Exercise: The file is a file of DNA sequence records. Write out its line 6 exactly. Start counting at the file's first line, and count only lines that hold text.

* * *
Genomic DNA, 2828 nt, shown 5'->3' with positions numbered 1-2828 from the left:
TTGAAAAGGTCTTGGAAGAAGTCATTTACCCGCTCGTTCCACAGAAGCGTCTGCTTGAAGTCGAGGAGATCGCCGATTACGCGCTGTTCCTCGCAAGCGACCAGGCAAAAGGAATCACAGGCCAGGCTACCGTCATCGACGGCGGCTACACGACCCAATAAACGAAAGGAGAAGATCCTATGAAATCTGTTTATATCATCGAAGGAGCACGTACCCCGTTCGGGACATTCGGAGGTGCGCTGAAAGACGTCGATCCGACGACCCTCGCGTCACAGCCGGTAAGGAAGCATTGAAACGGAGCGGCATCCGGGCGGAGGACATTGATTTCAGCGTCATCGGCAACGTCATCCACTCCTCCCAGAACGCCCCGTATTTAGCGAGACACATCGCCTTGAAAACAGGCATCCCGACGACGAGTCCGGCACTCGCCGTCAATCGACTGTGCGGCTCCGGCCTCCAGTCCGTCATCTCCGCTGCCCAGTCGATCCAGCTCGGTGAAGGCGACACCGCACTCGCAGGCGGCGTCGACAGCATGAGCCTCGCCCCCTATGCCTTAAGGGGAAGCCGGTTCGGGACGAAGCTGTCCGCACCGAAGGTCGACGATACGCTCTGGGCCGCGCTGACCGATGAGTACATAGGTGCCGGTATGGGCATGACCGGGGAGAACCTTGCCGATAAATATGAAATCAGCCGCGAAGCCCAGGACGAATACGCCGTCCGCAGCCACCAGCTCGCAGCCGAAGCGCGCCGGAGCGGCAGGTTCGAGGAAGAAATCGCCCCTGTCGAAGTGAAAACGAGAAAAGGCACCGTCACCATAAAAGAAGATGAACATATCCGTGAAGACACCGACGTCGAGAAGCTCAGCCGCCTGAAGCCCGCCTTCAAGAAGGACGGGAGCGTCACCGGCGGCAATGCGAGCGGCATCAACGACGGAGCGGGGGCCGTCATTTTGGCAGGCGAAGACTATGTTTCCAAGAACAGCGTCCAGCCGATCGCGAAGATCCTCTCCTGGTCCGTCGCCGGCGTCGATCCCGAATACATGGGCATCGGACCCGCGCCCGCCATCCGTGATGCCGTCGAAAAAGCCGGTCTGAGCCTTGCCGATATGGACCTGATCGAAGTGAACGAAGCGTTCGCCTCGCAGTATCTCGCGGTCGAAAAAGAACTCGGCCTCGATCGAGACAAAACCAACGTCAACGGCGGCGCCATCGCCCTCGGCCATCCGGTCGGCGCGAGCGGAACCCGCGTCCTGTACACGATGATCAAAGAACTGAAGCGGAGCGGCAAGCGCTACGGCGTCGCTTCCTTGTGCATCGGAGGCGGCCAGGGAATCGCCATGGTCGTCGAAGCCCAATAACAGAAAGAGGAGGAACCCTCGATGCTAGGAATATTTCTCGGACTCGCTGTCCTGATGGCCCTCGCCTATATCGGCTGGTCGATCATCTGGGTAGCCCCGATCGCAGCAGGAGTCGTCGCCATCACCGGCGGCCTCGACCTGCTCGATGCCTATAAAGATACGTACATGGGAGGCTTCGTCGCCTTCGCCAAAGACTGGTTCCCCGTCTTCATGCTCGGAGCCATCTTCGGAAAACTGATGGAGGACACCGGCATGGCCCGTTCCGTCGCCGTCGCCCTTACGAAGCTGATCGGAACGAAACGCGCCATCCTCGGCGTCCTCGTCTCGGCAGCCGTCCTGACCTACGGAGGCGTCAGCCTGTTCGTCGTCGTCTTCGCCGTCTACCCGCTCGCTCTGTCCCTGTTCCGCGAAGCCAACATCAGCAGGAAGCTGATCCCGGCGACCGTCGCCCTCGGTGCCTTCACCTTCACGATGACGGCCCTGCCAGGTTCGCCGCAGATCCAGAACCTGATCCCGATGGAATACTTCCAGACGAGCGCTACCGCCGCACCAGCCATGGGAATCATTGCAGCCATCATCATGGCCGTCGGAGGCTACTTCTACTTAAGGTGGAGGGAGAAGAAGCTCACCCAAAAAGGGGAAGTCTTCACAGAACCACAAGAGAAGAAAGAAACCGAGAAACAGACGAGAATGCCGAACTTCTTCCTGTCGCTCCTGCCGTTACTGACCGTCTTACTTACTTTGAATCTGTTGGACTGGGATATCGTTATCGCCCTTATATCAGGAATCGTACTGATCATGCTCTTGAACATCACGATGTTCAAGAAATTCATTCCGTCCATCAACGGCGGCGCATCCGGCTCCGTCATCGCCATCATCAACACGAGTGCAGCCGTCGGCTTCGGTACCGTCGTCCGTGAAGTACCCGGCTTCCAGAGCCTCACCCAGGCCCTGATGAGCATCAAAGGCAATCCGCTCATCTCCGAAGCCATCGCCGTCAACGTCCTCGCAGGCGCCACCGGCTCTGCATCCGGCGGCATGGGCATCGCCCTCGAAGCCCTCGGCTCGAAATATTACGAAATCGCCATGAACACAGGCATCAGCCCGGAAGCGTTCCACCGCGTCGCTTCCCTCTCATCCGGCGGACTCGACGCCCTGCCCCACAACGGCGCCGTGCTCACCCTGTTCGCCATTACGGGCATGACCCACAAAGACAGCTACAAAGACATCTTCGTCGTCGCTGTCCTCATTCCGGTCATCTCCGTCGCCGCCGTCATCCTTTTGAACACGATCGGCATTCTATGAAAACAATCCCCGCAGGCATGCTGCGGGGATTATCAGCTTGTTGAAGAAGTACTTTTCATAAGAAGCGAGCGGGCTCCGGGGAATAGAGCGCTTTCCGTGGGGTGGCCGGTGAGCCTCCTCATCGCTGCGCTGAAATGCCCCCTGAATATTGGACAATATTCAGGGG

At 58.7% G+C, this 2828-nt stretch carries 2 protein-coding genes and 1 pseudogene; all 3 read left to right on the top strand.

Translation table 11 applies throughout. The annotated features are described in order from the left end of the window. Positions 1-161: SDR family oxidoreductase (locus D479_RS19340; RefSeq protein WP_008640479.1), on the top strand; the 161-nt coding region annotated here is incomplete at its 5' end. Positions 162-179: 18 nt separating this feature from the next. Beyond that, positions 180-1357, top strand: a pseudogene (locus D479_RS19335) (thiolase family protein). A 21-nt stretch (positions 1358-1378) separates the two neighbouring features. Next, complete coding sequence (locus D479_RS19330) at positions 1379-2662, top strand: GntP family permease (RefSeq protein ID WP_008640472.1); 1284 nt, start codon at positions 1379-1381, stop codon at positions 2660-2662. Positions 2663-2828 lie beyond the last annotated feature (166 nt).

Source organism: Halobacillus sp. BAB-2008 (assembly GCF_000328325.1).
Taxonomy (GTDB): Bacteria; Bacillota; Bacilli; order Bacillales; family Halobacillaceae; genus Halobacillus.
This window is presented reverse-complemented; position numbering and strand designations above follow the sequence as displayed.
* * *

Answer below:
Taxonomy (GTDB): Bacteria; Bacillota; Bacilli; order Bacillales; family Halobacillaceae; genus Halobacillus.